Sample Essay on The Most Common Causes of Septicemia and Their Agent and Treatment


The incidences of TB infections are today, increasing in patients that have tested HIV positive. The existence of TB is traced to many years in the ancient history of humanity. However, its occurrence alongside HIV patients today has raised more interests in the study of the association between HIV infection and TB. Such interests are guided by that fact that TB is the commonest opportunistic disease found in patients tested positive for HIV-1 infections. Certain studies Zwang, et al., (2007) and Severe et al., (2010) have estimated the rate of TB infection in patients tested positive for HIV-1 at 5-15 percent per year following the infection. This is compared to 5-10% TB cases reported per year among patients who test negative for HIV-1 infection. Besides, the research also highlights that HIV-induced immune suppressions often modify the potential expressions of TB. The most fascinating fact here is that during the initial stages of HIV immune suppressions, the TB patients express similar symptomatic evidence as those that are not infected with HIV-1 hence making it hard to distinguish the presence of HIV-1 in the patients. Long termed progression of the immune suppression, however, leads to dissemination and the extra-pulmonary TB becomes even more frequent and persistent. Besides, the occurrence of TB alongside HIV-1 in patients is increasingly becoming more complex following the rising incidences of MDR-TB hence prompting the need to investigate the association between the two conditions in this paper. The main objective of this research is to determine the relationship between HIV-1 and TB in co-infected patients. The research will be informed by the CD4 counts in the patients selected from a local population in Brazil.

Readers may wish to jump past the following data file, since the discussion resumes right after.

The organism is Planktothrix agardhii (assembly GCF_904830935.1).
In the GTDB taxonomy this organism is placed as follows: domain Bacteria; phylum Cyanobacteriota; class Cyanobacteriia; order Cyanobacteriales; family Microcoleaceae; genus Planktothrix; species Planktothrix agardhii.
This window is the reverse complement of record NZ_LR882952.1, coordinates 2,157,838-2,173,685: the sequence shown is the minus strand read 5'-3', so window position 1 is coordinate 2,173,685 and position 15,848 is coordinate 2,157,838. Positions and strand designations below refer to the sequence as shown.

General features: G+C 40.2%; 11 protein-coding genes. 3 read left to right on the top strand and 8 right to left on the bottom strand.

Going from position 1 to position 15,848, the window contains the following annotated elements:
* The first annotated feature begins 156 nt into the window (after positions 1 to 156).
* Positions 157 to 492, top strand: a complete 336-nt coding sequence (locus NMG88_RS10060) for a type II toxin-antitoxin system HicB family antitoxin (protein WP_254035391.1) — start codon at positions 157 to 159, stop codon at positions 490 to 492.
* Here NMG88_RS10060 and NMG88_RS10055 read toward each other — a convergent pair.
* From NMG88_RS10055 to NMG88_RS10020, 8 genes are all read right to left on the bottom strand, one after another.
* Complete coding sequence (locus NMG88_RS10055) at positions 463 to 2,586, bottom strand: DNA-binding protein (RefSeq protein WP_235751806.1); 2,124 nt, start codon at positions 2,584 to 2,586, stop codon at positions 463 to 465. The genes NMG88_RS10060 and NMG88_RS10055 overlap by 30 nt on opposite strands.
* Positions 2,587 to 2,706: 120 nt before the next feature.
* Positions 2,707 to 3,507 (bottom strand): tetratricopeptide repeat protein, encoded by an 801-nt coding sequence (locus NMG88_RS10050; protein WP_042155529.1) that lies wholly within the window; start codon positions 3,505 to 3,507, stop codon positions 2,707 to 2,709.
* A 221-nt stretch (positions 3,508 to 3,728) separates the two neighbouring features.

1.1              PROBLEM STATEMENT

The co-occurrence of Mycobacterium tuberculosis and HIV in HIV-1 patients raises serious complications in the treatment process. The relationship between the two co-occurring conditions make it very difficult for the doctors and scientists to provide treatment for TB following the fact that it’s a curable disease as opposed to HIV. Finding the necessary cure for TB patients who have been co-diagnosed with HIV-1 has been a difficult ordeal to doctors. It is, therefore, necessary to investigate the association between the two conditions with an aim of finding the best cure for the curable TB despite the presence of HIV.


The co-occurrence of TB and HIV has raised concerns in determining an appropriate cure for the curable TB condition. Persistent TB in HIV-1 patients has inhibited the process of its curation using the available drugs. By determining the nature of the relationship between TB and HIV in co-infected persons. Finding the right management and cure of the disease is expected to be achieved.

1.2              PURPOSE OF THE STUDY